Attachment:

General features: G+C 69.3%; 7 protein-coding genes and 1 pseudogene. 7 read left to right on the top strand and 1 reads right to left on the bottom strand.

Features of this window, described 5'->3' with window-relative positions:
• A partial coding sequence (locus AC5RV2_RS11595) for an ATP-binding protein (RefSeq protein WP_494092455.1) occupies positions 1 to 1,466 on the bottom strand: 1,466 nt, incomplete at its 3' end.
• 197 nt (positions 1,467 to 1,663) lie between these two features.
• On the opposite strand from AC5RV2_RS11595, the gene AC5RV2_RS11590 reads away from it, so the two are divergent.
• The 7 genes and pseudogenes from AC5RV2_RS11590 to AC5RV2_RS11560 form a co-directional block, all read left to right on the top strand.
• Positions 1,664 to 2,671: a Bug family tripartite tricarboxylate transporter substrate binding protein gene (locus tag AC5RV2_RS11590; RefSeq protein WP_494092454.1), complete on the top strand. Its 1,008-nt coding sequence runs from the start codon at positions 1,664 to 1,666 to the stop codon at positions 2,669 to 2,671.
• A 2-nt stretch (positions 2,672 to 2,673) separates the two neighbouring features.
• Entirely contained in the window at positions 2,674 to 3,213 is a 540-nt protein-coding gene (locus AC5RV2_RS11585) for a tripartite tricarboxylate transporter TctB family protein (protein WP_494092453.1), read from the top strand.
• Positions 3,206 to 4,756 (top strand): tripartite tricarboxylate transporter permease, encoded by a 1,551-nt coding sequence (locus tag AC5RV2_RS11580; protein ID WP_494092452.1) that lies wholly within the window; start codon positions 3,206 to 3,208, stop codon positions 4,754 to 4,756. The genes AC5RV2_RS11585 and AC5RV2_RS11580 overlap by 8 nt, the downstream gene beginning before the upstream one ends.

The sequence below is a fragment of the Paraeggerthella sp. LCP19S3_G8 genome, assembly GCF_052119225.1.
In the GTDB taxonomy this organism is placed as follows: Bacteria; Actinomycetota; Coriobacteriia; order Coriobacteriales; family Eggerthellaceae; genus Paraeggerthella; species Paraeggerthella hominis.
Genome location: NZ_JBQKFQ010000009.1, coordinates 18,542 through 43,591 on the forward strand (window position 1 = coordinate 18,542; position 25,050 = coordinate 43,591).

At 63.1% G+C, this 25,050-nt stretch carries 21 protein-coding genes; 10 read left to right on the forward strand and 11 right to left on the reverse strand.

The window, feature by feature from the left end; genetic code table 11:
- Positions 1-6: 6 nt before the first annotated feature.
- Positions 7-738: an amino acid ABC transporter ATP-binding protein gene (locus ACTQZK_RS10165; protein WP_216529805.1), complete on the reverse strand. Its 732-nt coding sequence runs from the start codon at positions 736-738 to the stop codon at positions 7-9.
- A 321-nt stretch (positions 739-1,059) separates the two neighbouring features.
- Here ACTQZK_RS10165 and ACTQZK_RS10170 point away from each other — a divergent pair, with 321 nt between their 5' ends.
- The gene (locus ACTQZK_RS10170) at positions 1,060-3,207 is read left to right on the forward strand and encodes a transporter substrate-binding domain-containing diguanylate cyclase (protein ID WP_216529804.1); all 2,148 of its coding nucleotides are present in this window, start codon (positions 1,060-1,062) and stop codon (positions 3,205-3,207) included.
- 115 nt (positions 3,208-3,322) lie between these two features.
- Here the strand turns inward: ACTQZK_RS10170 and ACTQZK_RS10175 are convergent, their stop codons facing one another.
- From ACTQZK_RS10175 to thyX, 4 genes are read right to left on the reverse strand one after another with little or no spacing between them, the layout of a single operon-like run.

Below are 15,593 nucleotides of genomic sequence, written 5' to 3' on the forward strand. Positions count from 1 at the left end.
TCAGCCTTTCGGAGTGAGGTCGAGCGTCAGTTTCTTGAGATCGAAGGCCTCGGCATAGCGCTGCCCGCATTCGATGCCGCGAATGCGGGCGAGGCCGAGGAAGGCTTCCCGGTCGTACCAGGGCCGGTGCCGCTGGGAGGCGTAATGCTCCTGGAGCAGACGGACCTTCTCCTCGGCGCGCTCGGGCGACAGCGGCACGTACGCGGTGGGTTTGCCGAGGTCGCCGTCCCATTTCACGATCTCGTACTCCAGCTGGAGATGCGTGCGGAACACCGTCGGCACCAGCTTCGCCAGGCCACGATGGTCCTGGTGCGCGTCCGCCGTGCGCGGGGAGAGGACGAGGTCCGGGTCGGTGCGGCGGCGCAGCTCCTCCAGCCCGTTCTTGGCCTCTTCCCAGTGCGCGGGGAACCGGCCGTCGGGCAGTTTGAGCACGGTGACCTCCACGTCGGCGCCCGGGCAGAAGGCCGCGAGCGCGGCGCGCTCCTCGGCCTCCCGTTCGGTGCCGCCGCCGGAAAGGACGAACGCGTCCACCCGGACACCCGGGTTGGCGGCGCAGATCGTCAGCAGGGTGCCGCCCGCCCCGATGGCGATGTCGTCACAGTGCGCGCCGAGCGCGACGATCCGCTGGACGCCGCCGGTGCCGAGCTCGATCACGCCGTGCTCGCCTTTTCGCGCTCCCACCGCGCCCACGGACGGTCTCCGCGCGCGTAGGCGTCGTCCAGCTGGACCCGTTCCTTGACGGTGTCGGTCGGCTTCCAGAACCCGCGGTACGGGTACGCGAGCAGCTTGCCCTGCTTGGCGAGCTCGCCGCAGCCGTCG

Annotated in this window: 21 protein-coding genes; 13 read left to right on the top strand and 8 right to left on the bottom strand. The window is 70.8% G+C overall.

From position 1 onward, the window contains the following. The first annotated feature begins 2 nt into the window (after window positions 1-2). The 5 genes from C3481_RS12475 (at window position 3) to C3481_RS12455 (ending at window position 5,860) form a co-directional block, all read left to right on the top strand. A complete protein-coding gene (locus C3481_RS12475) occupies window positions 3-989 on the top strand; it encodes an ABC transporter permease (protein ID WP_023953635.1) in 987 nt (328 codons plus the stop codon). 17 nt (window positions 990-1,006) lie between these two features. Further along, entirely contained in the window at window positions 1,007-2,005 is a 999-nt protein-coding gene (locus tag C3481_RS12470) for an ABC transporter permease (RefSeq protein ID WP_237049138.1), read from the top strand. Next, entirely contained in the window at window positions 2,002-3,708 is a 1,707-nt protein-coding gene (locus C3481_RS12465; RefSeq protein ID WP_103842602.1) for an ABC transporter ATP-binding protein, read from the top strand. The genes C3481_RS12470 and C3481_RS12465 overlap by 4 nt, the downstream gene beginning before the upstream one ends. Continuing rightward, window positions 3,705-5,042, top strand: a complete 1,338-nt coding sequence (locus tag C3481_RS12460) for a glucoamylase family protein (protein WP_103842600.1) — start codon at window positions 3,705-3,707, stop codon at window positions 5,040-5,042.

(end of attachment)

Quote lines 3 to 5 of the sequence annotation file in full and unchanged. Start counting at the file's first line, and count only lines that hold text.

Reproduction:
• A partial coding sequence (locus AC5RV2_RS11595) for an ATP-binding protein (RefSeq protein WP_494092455.1) occupies positions 1 to 1,466 on the bottom strand: 1,466 nt, incomplete at its 3' end.
• 197 nt (positions 1,467 to 1,663) lie between these two features.
• On the opposite strand from AC5RV2_RS11595, the gene AC5RV2_RS11590 reads away from it, so the two are divergent.